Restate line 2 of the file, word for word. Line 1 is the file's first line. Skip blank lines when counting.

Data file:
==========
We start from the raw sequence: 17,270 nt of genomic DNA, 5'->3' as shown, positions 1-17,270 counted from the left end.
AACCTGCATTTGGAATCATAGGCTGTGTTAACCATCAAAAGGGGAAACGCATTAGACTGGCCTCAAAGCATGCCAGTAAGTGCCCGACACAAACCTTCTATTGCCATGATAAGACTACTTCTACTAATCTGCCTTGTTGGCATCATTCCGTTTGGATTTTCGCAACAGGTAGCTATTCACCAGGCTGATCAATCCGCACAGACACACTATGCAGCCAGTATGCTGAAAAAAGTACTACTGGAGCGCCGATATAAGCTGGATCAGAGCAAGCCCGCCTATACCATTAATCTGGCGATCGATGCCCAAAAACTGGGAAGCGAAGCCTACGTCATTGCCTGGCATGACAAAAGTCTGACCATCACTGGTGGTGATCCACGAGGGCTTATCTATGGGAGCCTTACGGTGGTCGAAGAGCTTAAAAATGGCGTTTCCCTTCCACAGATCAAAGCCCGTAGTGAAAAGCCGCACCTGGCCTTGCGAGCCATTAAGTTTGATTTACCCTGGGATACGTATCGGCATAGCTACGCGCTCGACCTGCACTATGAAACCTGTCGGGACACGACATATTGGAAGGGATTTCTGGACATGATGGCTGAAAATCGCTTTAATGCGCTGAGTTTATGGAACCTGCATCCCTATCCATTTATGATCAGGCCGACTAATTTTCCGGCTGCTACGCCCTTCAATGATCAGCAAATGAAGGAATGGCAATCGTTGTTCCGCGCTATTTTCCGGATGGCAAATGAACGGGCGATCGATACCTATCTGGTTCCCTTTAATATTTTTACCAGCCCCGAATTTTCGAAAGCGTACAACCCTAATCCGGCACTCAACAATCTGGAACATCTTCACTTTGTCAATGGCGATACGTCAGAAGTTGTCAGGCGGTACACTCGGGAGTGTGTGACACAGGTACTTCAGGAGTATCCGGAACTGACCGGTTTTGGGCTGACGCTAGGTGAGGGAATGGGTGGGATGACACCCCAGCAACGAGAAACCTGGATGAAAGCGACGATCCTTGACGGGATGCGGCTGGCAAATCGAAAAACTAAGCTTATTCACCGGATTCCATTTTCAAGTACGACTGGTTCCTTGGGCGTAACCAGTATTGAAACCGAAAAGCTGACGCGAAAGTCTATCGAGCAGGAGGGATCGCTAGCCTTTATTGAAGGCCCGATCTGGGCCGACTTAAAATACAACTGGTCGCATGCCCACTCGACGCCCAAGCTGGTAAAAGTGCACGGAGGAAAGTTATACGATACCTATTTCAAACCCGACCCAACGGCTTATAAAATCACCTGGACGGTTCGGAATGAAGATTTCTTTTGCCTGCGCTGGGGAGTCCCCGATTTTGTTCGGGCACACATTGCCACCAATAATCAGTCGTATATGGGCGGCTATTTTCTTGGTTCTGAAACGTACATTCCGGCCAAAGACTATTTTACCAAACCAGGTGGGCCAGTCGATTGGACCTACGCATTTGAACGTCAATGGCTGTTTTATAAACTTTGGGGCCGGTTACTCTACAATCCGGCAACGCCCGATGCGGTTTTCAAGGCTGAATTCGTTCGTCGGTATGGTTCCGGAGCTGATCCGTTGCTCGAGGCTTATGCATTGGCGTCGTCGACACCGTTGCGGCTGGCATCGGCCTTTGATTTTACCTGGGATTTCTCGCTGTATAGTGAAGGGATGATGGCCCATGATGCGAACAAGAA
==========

AACCTGCATTTGGAATCATAGGCTGTGTTAACCATCAAAAGGGGAAACGCATTAGACTGGCCTCAAAGCATGCCAGTAAGTGCCCGACACAAACCTTCTATTGCCATGATAAGACTACTTCTACTAATCTGCCTTGTTGGCATCATTCCGTTTGGATTTTCGCAACAGGTAGCTATTCACCAGGCTGATCAATCCGCACAGACACACTATGCAGCCAGTATGCTGAAAAAAGTACTACTGGAGCGCCGATATAAGCTGGATCAGAGCAAGCCCGCCTATACCATTAATCTGGCGATCGATGCCCAAAAACTGGGAAGCGAAGCCTACGTCATTGCCTGGCATGACAAAAGTCTGACCATCACTGGTGGTGATCCACGAGGGCTTATCTATGGGAGCCTTACGGTGGTCGAAGAGCTTAAAAATGGCGTTTCCCTTCCACAGATCAAAGCCCGTAGTGAAAAGCCGCACCTGGCCTTGCGAGCCATTAAGTTTGATTTACCCTGGGATACGTATCGGCATAGCTACGCGCTCGACCTGCACTATGAAACCTGTCGGGACACGACATATTGGAAGGGATTTCTGGACATGATGGCTGAAAATCGCTTTAATGCGCTGAGTTTATGGAACCTGCATCCCTATCCATTTATGATCAGGCCGACTAATTTTCCGGCTGCTACGCCCTTCAATGATCAGCAAATGAAGGAATGGCAATCGTTGTTCCGCGCTATTTTCCGGATGGCAAATGAACGGGCGATCGATACCTATCTGGTTCCCTTTAATATTTTTACCAGCCCCGAATTTTCGAAAGCGTACAACCCTAATCCGGCACTCAACAATCTGGAACATCTTCACTTTGTCAATGGCGATACGTCAGAAGTTGTCAGGCGGTACACTCGGGAGTGTGTGACACAGGTACTTCAGGAGTATCCGGAACTGACCGGTTTTGGGCTGACGCTAGGTGAGGGAATGGGTGGGATGACACCCCAGCAACGAGAAACCTGGATGAAAGCGACGATCCTTGACGGGATGCGGCTGGCAAATCGAAAAACTAAGCTTATTCACCGGATTCCATTTTCAAGTACGACTGGTTCCTTGGGCGTAACCAGTATTGAAACCGAAAAGCTGACGCGAAAGTCTATCGAGCAGGAGGGATCGCTAGCCTTTATTGAAGGCCCGATCTGGGCCGACTTAAAATACAACTGGTCGCATGCCCACTCGACGCCCAAGCTGGTAAAAGTGCACGGAGGAAAGTTATACGATACCTATTTCAAACCCGACCCAACGGCTTATAAAATCACCTGGACGGTTCGGAATGAAGATTTCTTTTGCCTGCGCTGGGGAGTCCCCGATTTTGTTCGGGCACACATTGCCACCAATAATCAGTCGTATATGGGCGGCTATTTTCTTGGTTCTGAAACGTACATTCCGGCCAAAGACTATTTTACCAAACCAGGTGGGCCAGTCGATTGGACCTACGCATTTGAACGTCAATGGCTGTTTTATAAACTTTGGGGCCGGTTACTCTACAATCCGGCAACGCCCGATGCGGTTTTCAAGGCTGAATTCGTTCGTCGGTATGGTTCCGGAGCTGATCCGTTGCTCGAGGCTTATGCATTGGCGTCGTCGACACCGTTGCGGCTGGCATCGGCCTTTGATTTTACCTGGGATTTCTCGCTGTATAGTGAAGGGATGATGGCCCATGATGCGAACAAGAA